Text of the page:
Apple has released the second developer build of OS X 10.10.3 as a public beta available for download today. This update is much anticipated, because in addition to the standard bug fixes and security patches, Apple is including an all new app called Photos. This app, which is slated to replace both iPhoto and Apple’s pro photo manager Aperture, will bring a streamlined interface for managing photos and allow you to do so with local libraries or those stored on iCloud, from your iOS and Mac OS devices. The program in essence unifies the photo management experience across Apple’s platforms.
Any new program is exciting to try; however, before you do, keep in mind that this program is very much in beta testing, perhaps even more than the rest of OS X 10.10.3 since it is a full program replacement with a number of new features and data handling options, instead of just update. Therefore, until it has been vetted through testing by others, if you use iPhoto extensively, or use it for tasks that are important to you, consider avoiding Photos and Apple’s public beta of OS X 10.10.3 until a final build is released.
If you do decide to use your system for beta testing, and give Photos and other aspects of the update a try, first be sure you have a full and restorable backup of your system, which can be made using Time Machine or a system cloning tool like Carbon Copy Cloner. In addition, you might look into manually backing up your iPhoto and Aperture libraries, before updating, and then regularly do so while you use Photos in its testing phase.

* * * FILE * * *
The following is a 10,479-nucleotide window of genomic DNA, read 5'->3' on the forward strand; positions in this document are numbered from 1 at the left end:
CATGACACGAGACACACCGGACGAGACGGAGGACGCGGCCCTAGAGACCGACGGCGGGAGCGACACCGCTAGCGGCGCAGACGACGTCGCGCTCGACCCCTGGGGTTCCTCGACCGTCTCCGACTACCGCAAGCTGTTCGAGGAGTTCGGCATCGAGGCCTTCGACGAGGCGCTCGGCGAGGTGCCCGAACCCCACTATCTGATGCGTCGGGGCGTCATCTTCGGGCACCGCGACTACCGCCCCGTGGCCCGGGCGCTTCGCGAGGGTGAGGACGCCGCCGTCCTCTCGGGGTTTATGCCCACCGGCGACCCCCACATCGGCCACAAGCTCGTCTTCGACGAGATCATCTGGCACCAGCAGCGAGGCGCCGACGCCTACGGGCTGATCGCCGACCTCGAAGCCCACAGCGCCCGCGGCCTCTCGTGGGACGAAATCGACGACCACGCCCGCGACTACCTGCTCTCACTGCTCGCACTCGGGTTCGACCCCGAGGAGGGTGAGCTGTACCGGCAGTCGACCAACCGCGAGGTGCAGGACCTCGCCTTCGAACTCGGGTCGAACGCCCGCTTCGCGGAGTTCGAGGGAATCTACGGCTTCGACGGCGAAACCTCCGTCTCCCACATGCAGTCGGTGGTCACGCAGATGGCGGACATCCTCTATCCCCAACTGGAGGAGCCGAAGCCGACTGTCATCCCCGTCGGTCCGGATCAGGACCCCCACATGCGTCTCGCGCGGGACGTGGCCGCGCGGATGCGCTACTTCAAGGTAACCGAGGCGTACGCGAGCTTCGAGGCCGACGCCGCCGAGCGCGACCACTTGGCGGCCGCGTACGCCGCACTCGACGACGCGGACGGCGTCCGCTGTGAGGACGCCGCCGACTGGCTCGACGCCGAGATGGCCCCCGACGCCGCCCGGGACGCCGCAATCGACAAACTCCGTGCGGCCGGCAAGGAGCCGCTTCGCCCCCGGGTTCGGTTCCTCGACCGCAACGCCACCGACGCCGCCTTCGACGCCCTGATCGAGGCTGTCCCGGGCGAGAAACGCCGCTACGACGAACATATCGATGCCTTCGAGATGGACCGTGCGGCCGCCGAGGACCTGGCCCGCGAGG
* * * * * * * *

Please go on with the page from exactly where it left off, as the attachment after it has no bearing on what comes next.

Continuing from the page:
Alternatives for Testing
Photos is still on the burner, so it is not quite ready for everyday use. However, you can give it a try by using a virtual machine on your Mac to install OS X Yosemite. This will run a full copy of OS X within a protected environment on your Mac, and allow you to sign up for the public beta and preview Photos without affecting your current photo libraries. This approach is often used for testing software, and is a perfect environment for doing so on your Mac. There are several well-supported virtual machine software packages available, which include Parallels Desktop and VMWare Fusion.
I think I’ll wait for the final 10.10.3 update. As it is I’m not using Yosemite on my main system. Instead, I have it on a test partition. I won’t be upgrading my Mavericks system until Yosemite is deemed more or less bug free – by the early adopters. Let’s hope that with 10.10.3 the third time will be the charm. Depending on when the 10.10.3 final is released, it will be six months or more after Yosemite first came out of beta. The problems with Yosemite should provide Apple with a reality check – their accelerated OS development program is a dismal failure. Whatever reasons they thought they had for speeding things up like this clearly don’t hold water. Unfortunately, Apple has always been as reluctant to learn from their mistakes as Microsoft. They are both now like the Titanic – too big to steer away from icebergs.
Topher, I guess you have been already been testing Photos. What can you say about people who want to switch to Photos because iPhoto has become a slow mess, but don’t necessarily want to change their workflow?
Can I switch to Photos, but still have all my photos stored locally on my Mac, sync (selectively) via iTunes to my iOS devices, and also keep on using Photo Stream (that doesn’t count against my 5GB iCloud limit)?